Antithrombin Activity, Plasma
NY State Approved Indicates the status of NY State approval and if the test is orderable for NY State clients.
Diagnosis of antithrombin deficiency, acquired or congenital
Monitoring treatment of antithrombin deficiency disorders, including infusion of antithrombin therapeutic concentrate
Special Instructions and Forms Describes specimen collection and preparation information, test algorithms, and other information pertinent to test. Also includes pertinent information and consent forms to be used when requesting a particular test
Reporting Name A shorter/abbreviated version of the Published Name for a test; an abbreviated test name
Antithrombin Activity, P
AT III Activity/Functional
AT III Activity/Functional
Specimen Type Describes the specimen type needed for testing
Plasma Na Cit
Specimen Required Defines the optimal specimen. This field describes the type of specimen required to perform the test and the preferred volume to complete testing. The volume allows automated processing, fastest throughput and, when indicated, repeat or reflex testing.
See Coagulation Studies in Special Instructions.
Specimen Type: Platelet-poor plasma
Collection Container/Tube: Light-blue top (citrate)
Submission Container/Tube: Plastic vial
Specimen Volume: 1 mL
1. Spin down, remove plasma, and spin plasma again.
2. Freeze specimen immediately at < or =-40 degrees C, if possible.
1. Double-centrifuged specimen is critical for accurate results as platelet contamination may cause spurious results.
2. Each coagulation assay requested should have its own vial.
3. Heparin treatment may lower plasma antithrombin.
4. Coagulation testing is highly complex, often requiring the performance of multiple assays and correlation with clinical information. For that reason, we suggest ordering THRMP/83093 Coagulation Consultation, Thrombosis/Hypercoagulability, Blood and Plasma.
Specimen Minimum Volume Defines the amount of specimen required to perform an assay once, including instrument and container dead space. Submitting the minimum specimen volume makes it impossible to repeat the test or perform confirmatory or perform reflex testing. In some situations, a minimum specimen volume may result in a QNS (quantity not sufficient) result, requiring a second specimen to be collected.
Mild OK; Gross reject
Mild OK; Gross reject
Specimen Stability Information Provides a description of the temperatures required to transport a specimen to the laboratory. Alternate acceptable temperature(s) are also included.
|Plasma Na Cit||Frozen||14 days|
Clinical Information Discusses physiology, pathophysiology, and general clinical aspects, as they relate to a laboratory test
Antithrombin is a member of the serine protease inhibitor (serpin) superfamily. It is the principal plasma anticoagulant serpin mediating inactivation of serine protease procoagulant enzymes, chiefly thrombin and coagulation factors Xa and IXa.(1) Heparin and certain other naturally occurring glycosaminoglycans markedly enhance antithrombin's anticoagulant activity (approximately 1,000-fold) by providing a template to catalyze formation of covalently bonded, inactive complexes of serine protease and antithrombin that are subsequently cleared from circulation. Antithrombin is the mediator of heparin's anticoagulant activity.
The antithrombin gene on chromosome 1 encodes a glycoprotein of approximately 58,000 molecular weight that is synthesized in the liver and is present in a relatively high plasma concentration (approximately 2.3 umol/L). The biological half-life of antithrombin is 2 to 3 days.
Hereditary antithrombin deficiency, a relatively rare autosomal dominant disorder, produces a thrombotic diathesis (thrombophilia). Individuals with hereditary antithrombin deficiency are usually heterozygous with plasma antithrombin activity results of approximately 40% to 70%. These patients primarily manifest with venous thromboembolism (deep vein thrombosis [DVT] and pulmonary embolism [PE]) with the potential of development as early as adolescence or younger adulthood. More than 100 different mutations have been identified throughout the gene producing either the more common type I defects (low antithrombin activity and antigen) or the rarer type II defects (dysfunctional protein with low activity and normal antigen).(2) Homozygous antithrombin deficiency appears to be incompatible with life.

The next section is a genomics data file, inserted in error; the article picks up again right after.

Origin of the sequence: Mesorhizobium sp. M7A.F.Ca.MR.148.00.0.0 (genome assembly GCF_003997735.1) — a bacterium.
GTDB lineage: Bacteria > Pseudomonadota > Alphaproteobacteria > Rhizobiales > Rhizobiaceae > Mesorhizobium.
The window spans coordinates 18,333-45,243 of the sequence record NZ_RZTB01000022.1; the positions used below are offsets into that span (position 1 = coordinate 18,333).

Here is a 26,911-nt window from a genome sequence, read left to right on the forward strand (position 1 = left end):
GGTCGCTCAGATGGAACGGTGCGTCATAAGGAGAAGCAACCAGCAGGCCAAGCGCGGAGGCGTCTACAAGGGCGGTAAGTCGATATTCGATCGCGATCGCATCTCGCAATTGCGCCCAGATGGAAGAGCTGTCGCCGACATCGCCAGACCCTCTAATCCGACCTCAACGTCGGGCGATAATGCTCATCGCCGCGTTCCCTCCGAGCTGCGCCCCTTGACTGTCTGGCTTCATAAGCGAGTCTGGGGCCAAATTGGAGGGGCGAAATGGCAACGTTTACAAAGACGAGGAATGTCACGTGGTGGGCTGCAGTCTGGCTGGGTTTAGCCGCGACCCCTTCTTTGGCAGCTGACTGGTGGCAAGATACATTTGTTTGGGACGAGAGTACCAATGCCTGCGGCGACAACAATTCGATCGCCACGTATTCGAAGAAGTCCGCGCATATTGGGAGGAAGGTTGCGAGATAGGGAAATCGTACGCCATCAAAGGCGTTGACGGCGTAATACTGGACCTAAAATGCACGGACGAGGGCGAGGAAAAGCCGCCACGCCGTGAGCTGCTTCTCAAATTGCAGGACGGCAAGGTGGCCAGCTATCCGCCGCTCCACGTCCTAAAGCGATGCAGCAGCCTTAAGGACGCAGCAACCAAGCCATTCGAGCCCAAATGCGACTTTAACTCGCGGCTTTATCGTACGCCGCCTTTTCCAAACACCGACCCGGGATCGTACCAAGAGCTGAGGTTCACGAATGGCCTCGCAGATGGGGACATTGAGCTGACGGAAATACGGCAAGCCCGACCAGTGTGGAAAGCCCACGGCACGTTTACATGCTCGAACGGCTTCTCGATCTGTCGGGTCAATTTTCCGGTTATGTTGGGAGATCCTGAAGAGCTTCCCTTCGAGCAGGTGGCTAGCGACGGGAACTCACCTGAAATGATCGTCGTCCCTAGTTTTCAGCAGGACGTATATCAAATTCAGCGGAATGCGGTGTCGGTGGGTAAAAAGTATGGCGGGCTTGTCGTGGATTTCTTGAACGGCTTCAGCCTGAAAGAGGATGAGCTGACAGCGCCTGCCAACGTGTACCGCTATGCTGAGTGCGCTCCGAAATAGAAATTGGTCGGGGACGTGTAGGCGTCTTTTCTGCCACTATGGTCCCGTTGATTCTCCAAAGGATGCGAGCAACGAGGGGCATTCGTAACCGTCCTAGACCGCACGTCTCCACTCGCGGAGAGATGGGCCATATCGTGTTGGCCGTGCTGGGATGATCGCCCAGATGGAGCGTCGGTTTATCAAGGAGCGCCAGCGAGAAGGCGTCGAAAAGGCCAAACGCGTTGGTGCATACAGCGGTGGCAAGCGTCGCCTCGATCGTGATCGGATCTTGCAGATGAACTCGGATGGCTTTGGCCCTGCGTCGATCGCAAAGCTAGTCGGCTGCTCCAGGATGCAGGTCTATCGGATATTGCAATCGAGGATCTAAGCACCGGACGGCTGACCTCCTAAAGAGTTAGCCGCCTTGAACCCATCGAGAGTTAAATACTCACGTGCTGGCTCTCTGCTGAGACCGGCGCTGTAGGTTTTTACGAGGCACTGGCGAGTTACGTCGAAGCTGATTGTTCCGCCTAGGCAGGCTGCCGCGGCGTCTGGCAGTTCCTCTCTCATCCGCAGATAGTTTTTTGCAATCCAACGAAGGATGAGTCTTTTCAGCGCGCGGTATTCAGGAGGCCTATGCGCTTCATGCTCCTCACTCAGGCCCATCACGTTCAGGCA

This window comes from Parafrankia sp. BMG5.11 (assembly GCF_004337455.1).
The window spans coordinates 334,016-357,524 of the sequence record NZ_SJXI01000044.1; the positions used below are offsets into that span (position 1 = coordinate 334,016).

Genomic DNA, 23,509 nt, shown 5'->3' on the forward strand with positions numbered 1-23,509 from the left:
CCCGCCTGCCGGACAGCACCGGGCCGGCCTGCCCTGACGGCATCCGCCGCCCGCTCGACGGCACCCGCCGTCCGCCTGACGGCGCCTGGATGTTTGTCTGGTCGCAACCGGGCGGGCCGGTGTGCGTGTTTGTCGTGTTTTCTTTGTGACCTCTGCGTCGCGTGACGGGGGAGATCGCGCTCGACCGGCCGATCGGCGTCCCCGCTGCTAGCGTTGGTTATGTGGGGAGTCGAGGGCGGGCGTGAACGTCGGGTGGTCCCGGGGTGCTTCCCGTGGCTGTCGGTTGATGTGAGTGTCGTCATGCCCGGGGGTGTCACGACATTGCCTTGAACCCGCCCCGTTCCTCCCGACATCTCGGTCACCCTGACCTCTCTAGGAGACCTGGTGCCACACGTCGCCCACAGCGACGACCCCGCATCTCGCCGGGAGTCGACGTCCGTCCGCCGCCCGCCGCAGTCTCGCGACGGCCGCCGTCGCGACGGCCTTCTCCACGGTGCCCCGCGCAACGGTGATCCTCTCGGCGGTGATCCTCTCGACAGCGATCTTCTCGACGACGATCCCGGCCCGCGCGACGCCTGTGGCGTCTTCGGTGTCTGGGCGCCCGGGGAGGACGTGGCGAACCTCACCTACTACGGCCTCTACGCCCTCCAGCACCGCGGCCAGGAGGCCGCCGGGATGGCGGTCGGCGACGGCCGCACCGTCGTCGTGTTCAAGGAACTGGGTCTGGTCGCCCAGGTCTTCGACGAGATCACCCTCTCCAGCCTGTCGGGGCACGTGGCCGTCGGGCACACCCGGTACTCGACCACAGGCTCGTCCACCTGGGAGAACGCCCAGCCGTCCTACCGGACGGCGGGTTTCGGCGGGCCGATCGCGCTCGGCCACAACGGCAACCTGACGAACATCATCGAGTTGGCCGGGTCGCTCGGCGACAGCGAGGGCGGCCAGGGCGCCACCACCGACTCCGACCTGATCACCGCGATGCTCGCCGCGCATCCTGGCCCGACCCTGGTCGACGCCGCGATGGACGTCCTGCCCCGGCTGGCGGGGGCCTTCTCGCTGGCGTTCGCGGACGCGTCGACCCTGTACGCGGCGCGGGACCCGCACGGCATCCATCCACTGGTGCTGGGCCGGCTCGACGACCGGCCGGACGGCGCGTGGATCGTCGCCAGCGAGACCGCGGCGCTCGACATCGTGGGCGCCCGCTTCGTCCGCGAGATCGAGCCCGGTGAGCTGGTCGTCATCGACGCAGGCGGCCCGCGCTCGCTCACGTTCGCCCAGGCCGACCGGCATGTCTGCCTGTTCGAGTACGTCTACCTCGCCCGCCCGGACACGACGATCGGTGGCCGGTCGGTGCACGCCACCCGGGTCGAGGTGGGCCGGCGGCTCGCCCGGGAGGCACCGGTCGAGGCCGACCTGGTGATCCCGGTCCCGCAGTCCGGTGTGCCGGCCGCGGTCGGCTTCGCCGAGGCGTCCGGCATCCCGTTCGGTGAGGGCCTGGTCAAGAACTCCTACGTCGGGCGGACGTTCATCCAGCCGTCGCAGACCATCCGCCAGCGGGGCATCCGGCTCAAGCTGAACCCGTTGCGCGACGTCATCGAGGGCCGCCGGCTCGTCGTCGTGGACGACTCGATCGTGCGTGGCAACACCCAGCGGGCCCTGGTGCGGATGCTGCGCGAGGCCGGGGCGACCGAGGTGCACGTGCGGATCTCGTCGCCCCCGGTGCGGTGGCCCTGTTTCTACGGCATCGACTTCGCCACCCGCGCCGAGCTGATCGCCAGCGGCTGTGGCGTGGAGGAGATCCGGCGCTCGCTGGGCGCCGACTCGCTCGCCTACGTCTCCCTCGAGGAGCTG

The incidence of hereditary antithrombin deficiency is approximately 1:2,000 to 1:3,000 in general populations, although minor deficiency (antithrombin activity = 70%-75%) may be more frequent (approximately 1:350-650). In populations with venous thrombophilia, approximately 1% to 2% have antithrombin deficiency. Among the recognized hereditary thrombophilic disorders (including deficiencies of proteins C and S, as well as activated protein C [APC]-resistance [factor V Leiden mutation]), antithrombin deficiency may have the highest phenotypic penetrance (greater risk of venous thromboembolism). Arterial thrombosis (eg, stroke, myocardial infarction) has occasionally been reported in association with hereditary antithrombin deficiency.
Hereditary deficiency of antithrombin activity can also occur because of defective glycosylation of this protein in individuals with carbohydrate-deficient glycoprotein syndromes (CDGS).(3) Antithrombin activity assessment may be useful as an adjunct in the diagnosis and management of CDGS.
Acquired deficiency of antithrombin is much more common than hereditary deficiency. Acquired deficiency can occur due to:
-Heparin therapy (catalysis of antithrombin consumption)
-Intravascular coagulation and fibrinolysis (ICF) or disseminated intravascular coagulation (DIC), and other consumptive coagulopathies
-Liver disease (decreased synthesis and/or increased consumption) or with nephritic syndrome (urinary protein loss)
-L-asparaginase chemotherapy (decreased synthesis)
-Other conditions (1)
In general, the clinical implications (thrombotic risk) of antithrombin deficiency in these disorders are not well defined, although antithrombin replacement in severe DIC/IFC is being evaluated.(4) Assay of antithrombin activity may be of diagnostic or prognostic value in some acquired deficiency states.
Reference Values Describes reference intervals and additional information for interpretation of test results. May include intervals based on age and sex when appropriate. Intervals are Mayo-derived, unless otherwise designated. If an interpretive report is provided, the reference value field will state this.
> or =6 months-adults: 80-130%